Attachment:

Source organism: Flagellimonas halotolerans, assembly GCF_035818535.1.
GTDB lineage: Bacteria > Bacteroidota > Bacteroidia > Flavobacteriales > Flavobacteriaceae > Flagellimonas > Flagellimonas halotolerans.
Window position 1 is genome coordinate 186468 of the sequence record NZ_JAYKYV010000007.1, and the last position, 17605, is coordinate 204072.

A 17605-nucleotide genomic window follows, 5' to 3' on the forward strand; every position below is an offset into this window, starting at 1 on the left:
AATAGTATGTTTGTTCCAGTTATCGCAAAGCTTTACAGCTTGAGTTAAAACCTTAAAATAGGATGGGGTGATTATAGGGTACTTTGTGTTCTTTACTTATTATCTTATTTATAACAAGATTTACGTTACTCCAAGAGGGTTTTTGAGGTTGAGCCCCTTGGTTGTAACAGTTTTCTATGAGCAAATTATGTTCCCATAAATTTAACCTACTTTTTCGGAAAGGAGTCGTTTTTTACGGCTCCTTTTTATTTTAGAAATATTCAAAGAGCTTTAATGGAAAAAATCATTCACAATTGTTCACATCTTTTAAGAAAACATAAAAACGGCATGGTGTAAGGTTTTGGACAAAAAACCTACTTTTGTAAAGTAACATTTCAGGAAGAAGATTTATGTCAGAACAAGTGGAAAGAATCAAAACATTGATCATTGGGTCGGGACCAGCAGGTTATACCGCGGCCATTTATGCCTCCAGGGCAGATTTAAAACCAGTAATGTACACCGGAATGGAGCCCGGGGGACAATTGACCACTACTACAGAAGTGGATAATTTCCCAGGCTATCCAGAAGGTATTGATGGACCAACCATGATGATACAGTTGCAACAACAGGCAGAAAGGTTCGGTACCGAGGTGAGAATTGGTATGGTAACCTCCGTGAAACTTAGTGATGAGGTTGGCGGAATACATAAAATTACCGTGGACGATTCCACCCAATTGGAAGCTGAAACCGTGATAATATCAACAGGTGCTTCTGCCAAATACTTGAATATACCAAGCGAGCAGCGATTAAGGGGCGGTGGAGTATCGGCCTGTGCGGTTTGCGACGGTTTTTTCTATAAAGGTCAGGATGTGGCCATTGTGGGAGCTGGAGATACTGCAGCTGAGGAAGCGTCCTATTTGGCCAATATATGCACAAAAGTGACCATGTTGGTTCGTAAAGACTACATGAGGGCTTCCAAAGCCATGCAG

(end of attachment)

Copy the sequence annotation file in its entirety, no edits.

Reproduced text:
Source organism: Flagellimonas halotolerans, assembly GCF_035818535.1.
GTDB lineage: Bacteria > Bacteroidota > Bacteroidia > Flavobacteriales > Flavobacteriaceae > Flagellimonas > Flagellimonas halotolerans.
Window position 1 is genome coordinate 186468 of the sequence record NZ_JAYKYV010000007.1, and the last position, 17605, is coordinate 204072.

A 17605-nucleotide genomic window follows, 5' to 3' on the forward strand; every position below is an offset into this window, starting at 1 on the left:
AATAGTATGTTTGTTCCAGTTATCGCAAAGCTTTACAGCTTGAGTTAAAACCTTAAAATAGGATGGGGTGATTATAGGGTACTTTGTGTTCTTTACTTATTATCTTATTTATAACAAGATTTACGTTACTCCAAGAGGGTTTTTGAGGTTGAGCCCCTTGGTTGTAACAGTTTTCTATGAGCAAATTATGTTCCCATAAATTTAACCTACTTTTTCGGAAAGGAGTCGTTTTTTACGGCTCCTTTTTATTTTAGAAATATTCAAAGAGCTTTAATGGAAAAAATCATTCACAATTGTTCACATCTTTTAAGAAAACATAAAAACGGCATGGTGTAAGGTTTTGGACAAAAAACCTACTTTTGTAAAGTAACATTTCAGGAAGAAGATTTATGTCAGAACAAGTGGAAAGAATCAAAACATTGATCATTGGGTCGGGACCAGCAGGTTATACCGCGGCCATTTATGCCTCCAGGGCAGATTTAAAACCAGTAATGTACACCGGAATGGAGCCCGGGGGACAATTGACCACTACTACAGAAGTGGATAATTTCCCAGGCTATCCAGAAGGTATTGATGGACCAACCATGATGATACAGTTGCAACAACAGGCAGAAAGGTTCGGTACCGAGGTGAGAATTGGTATGGTAACCTCCGTGAAACTTAGTGATGAGGTTGGCGGAATACATAAAATTACCGTGGACGATTCCACCCAATTGGAAGCTGAAACCGTGATAATATCAACAGGTGCTTCTGCCAAATACTTGAATATACCAAGCGAGCAGCGATTAAGGGGCGGTGGAGTATCGGCCTGTGCGGTTTGCGACGGTTTTTTCTATAAAGGTCAGGATGTGGCCATTGTGGGAGCTGGAGATACTGCAGCTGAGGAAGCGTCCTATTTGGCCAATATATGCACAAAAGTGACCATGTTGGTTCGTAAAGACTACATGAGGGCTTCCAAAGCCATGCAG